The United States today imposed a new round of sanctions on close allies of Russia’s President Vladimir Putin, including Russian musician Sergey Roldugin and steel tycoon Alexey Mordashov, who have been the focus of investigations by the International Consortium of Investigative Journalists.
Roldugin and Mordashov were just two out of dozens of entities and assets targeted by multiple U.S. government departments in Thursday’s announcement. Other targets included yacht brokerages and defense industry companies, as well as numerous prominent Putin allies and their families and other service companies accused of assisting Russians seeking to evade sanctions.
The White House said in a statement that the purpose of the sanctions is “to hold President Putin to account for his war against Ukraine” and “turn Russia into a global financial pariah.”
Since Russia invaded Ukraine in late February, the U.S., the European Union, the United Kingdom and other countries have restricted transactions with Russian banks and companies and imposed travel bans, frozen or seized the assets of dozens of Russian politicians and business people.
In its 2016 Panama Papers investigation, ICIJ and its media partners identified Sergey Roldugin as a behind-the-scenes player in a clandestine network operated by Putin associates that had shuffled at least $2 billion through banks and offshore companies.
In the Panama Papers documents, obtained by German daily Süddeutsche Zeitung, Roldugin was listed as the owner of offshore companies that obtained payments from other companies worth tens of millions of dollars.
Roldugin, a classical cellist and conductor, has known Putin for more than 40 years and has been considered one of the Russian’s president’s closest friends. He is also the godfather to Putin’s eldest daughter. He did not respond to detailed questions at the time.
The leaked records also revealed that shell companies linked to Roldugin were involved in multimillion-dollar consulting deals with companies belonging to the business empire of Mordashov, the head of Severstal.
The records show for instance that in 2007, one of the Mordashov group’s shell companies, Levens Trading, made a $6 million loan to a British Virgin Islands company owned by Roldugin. The $6 million loan from Mordashov’s company to Roldugin’s BVI company was later forgiven for $1, a document in the records indicates.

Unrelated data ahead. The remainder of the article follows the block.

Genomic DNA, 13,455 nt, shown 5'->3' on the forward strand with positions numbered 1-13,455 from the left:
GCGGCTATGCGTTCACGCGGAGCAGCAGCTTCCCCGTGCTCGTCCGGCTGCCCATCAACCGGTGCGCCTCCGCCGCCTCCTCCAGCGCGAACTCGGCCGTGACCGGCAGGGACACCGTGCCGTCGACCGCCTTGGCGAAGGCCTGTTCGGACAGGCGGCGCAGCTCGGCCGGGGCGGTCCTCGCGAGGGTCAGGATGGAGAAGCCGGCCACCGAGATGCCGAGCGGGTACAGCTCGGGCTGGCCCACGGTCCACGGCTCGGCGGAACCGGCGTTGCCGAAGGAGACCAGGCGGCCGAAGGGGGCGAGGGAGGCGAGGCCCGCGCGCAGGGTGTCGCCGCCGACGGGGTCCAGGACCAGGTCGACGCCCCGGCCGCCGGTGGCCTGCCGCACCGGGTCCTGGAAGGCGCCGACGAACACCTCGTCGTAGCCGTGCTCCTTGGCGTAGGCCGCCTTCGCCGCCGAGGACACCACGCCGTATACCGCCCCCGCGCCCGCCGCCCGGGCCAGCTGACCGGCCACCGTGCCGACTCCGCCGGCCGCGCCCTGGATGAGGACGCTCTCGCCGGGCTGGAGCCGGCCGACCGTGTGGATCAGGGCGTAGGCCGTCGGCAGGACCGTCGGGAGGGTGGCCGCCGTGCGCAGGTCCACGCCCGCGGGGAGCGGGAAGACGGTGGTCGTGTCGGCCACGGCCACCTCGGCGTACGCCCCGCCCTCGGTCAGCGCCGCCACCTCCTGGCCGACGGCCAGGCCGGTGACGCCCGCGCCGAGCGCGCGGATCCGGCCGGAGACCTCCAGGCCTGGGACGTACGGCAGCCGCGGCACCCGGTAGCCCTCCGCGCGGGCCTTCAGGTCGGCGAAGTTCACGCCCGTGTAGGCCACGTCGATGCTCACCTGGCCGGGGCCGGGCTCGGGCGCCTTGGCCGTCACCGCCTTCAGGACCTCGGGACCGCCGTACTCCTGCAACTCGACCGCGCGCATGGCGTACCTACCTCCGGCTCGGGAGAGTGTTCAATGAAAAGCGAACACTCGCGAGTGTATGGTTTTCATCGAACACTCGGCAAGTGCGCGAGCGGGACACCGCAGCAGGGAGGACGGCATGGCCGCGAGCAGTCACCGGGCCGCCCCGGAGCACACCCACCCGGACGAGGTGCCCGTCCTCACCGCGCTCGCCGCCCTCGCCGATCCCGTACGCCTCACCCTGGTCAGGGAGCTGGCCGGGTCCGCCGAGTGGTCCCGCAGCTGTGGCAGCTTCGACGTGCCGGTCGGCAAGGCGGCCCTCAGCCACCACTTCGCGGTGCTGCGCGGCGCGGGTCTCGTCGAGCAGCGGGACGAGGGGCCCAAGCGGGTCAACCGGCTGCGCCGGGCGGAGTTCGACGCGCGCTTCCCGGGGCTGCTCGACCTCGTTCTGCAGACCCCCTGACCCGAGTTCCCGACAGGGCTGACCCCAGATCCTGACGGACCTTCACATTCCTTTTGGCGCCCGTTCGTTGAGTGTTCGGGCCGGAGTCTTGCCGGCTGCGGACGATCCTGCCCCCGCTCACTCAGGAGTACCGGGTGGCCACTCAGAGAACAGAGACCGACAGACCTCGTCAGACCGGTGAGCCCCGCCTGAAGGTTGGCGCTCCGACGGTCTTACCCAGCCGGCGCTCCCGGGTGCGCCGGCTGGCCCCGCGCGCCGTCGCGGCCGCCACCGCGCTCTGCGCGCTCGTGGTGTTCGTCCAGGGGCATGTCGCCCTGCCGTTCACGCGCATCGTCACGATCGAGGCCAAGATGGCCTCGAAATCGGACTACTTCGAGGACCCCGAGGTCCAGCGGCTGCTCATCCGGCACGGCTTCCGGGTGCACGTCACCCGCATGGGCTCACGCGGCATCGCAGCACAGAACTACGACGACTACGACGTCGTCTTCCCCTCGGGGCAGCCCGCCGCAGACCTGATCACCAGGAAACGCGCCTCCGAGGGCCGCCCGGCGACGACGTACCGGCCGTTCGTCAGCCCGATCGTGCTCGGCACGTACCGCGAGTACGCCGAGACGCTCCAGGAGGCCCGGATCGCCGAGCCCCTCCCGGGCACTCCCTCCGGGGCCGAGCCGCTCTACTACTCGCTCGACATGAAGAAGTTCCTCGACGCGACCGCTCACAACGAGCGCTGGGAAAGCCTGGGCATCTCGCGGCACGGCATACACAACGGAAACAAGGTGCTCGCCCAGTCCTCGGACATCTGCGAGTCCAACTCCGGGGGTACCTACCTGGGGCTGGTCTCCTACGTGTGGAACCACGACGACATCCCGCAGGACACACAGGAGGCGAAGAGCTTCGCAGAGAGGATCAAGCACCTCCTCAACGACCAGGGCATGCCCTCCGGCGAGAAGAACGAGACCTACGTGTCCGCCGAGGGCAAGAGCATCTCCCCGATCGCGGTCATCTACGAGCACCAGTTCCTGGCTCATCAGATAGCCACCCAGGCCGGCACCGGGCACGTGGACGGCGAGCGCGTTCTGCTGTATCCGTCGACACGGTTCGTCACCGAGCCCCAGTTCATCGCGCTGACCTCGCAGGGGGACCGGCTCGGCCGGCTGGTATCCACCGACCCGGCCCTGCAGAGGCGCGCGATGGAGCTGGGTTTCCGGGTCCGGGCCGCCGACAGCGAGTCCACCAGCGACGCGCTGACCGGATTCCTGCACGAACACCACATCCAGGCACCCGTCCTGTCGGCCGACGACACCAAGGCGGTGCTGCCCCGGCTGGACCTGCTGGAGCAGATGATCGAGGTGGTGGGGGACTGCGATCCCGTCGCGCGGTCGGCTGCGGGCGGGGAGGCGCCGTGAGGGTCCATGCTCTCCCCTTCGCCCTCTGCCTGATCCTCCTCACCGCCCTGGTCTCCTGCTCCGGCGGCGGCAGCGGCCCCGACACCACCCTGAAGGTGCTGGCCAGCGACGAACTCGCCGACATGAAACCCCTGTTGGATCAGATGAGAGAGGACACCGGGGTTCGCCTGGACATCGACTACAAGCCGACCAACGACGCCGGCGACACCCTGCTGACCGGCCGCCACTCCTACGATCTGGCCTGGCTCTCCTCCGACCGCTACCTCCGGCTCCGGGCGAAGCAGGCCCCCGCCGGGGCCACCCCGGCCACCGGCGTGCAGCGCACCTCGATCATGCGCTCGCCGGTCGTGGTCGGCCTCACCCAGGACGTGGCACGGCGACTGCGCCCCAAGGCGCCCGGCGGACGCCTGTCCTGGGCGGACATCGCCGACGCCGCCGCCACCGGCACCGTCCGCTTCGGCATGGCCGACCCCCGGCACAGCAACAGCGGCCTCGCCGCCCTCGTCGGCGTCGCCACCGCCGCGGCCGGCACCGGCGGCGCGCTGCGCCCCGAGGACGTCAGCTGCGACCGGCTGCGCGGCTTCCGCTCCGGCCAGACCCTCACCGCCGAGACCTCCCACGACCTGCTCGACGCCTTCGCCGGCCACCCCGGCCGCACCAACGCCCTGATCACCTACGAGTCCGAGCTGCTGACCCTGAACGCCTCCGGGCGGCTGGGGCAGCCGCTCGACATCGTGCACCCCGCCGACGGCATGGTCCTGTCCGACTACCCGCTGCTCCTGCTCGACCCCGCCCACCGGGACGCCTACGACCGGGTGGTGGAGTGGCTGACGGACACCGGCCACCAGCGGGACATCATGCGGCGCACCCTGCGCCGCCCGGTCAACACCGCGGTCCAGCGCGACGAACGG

An ICIJ investigation based on the Pandora Papers trove also revealed how Mordashov used a Cypriot holding company and more than 60 shell companies based in the British Virgin Islands to invest in European companies and, inside Russia, take big stakes in the coal, logging and media industries.
The U.S. government also sanctioned three companies linked to Mordashov, two of his children and his life partner, Marina Mordashova.
Confidential emails and incorporation records included in Pandora Papers listed Mordashova as the owner of a BVI shell company.
After the EU and the U.K. blacklisted Mordashov early this year, Mordashov shed his stakes in the mining company Nordgold and in TUI, a publicly traded German company that owns hotels and resorts around the world.
He then secretly transferred most of his interest in the two companies to Mordashova. The combined value of his stakes was more than $2.5 billion.
Through a spokesperson, Mordashov told ICIJ in March that he “has never been involved in politics” and he “has always conducted his activities in Russia and abroad strictly following Russian and international laws.”
On June 3, the EU sanctioned Marina Mordashova, described as Alexey Mordashov’s wife, citing the shell companies involved in the TUI and Nordgold transfers, which appear in the Pandora Papers.
This story has been updated since initial publication.